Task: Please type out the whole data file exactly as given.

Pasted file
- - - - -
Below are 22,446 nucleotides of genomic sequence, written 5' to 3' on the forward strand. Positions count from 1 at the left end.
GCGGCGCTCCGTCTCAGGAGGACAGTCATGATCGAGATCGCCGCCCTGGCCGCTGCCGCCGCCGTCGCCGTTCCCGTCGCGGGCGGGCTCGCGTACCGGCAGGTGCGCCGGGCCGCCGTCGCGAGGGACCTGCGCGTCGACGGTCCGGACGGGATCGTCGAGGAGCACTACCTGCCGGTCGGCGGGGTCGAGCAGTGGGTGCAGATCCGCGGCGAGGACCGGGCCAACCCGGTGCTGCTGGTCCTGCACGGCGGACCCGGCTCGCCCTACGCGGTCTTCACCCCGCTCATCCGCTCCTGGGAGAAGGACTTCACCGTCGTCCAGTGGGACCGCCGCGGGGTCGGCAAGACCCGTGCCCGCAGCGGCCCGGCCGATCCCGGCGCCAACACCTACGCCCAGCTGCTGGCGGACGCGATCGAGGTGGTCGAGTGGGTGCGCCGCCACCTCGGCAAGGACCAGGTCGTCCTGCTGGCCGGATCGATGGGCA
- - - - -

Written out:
Below are 22,446 nucleotides of genomic sequence, written 5' to 3' on the forward strand. Positions count from 1 at the left end.
GCGGCGCTCCGTCTCAGGAGGACAGTCATGATCGAGATCGCCGCCCTGGCCGCTGCCGCCGCCGTCGCCGTTCCCGTCGCGGGCGGGCTCGCGTACCGGCAGGTGCGCCGGGCCGCCGTCGCGAGGGACCTGCGCGTCGACGGTCCGGACGGGATCGTCGAGGAGCACTACCTGCCGGTCGGCGGGGTCGAGCAGTGGGTGCAGATCCGCGGCGAGGACCGGGCCAACCCGGTGCTGCTGGTCCTGCACGGCGGACCCGGCTCGCCCTACGCGGTCTTCACCCCGCTCATCCGCTCCTGGGAGAAGGACTTCACCGTCGTCCAGTGGGACCGCCGCGGGGTCGGCAAGACCCGTGCCCGCAGCGGCCCGGCCGATCCCGGCGCCAACACCTACGCCCAGCTGCTGGCGGACGCGATCGAGGTGGTCGAGTGGGTGCGCCGCCACCTCGGCAAGGACCAGGTCGTCCTGCTGGCCGGATCGATGGGCA